Agriculture      Orchards



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Ramat Rachel's Orchards


Adjacent to the Kibbutz


Following Israel's War of Independence, Kibbutz Ramat Rachel was given the surrounding demilitarized area, along the Jordanian border, for agricultural development. The kibbutz members planted a variety of deciduous trees and vines—apple, peach, plum, and table grapes. Later, they planted sweet cherry trees, which took to the soil quite successfully. Jerusalem's cold winters and hot, dry spells in spring are ideal for growing the sweet and succulent cherries. Today, most of this land is covered with cherry trees, and the high-quality fruit, which has earned proud distinction for the kibbutz, is sold in Israel and abroad.


With the foreign market in mind, Ramat Rachel has recently planted organic cherry orchards, and recently completed construction of an innovative, state-of-the-art packing house for the harvested fruit.


At Kzaza, Adjacent to Kibbutz Revadim


In the 1950s, the "Jerusalem Corridor" communities were given land for agricultural development on the Judean coastal plain, given the shortage of available land for farming in the Jerusalem hills. Ramat Rachel received land close to Kibbutz Revadim and set about planting field crops.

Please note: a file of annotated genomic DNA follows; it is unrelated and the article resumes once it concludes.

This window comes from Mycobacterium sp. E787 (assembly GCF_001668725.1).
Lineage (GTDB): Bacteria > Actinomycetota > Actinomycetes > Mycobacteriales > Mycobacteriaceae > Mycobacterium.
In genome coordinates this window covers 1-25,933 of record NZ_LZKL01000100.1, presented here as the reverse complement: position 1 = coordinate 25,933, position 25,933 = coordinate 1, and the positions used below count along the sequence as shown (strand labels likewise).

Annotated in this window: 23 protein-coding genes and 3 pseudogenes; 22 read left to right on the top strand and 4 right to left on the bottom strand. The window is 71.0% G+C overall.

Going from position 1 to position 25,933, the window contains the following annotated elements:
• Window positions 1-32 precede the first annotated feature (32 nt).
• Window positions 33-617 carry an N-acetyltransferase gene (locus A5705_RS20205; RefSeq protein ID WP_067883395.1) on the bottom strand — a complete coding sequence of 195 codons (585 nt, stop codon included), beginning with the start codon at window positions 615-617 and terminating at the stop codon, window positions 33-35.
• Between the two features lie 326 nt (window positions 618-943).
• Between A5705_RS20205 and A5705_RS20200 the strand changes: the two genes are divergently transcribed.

When Mekorot re-routed its water lines in the 1970s, the area became suitable for crops requiring irrigation, most notably cotton. In the 1990s, cotton and other field crops became far less profitable, and Ramat Rachel decided to turn its coastal region fields into orchards. Today, the kibbutz actively farms a large area that yields high-quality persimmons, figs, and nectarines.


Most of the produce is exported, mainly to Europe (England, France, and Germany) but also to Russian and the Far East (Japan and Singapore) and the U.S.

Ramat Rachel's cherry orchards, adjacent to the kibbutz

picking season

Ramat Rachel's agriculture area near Kibbutz Revadim

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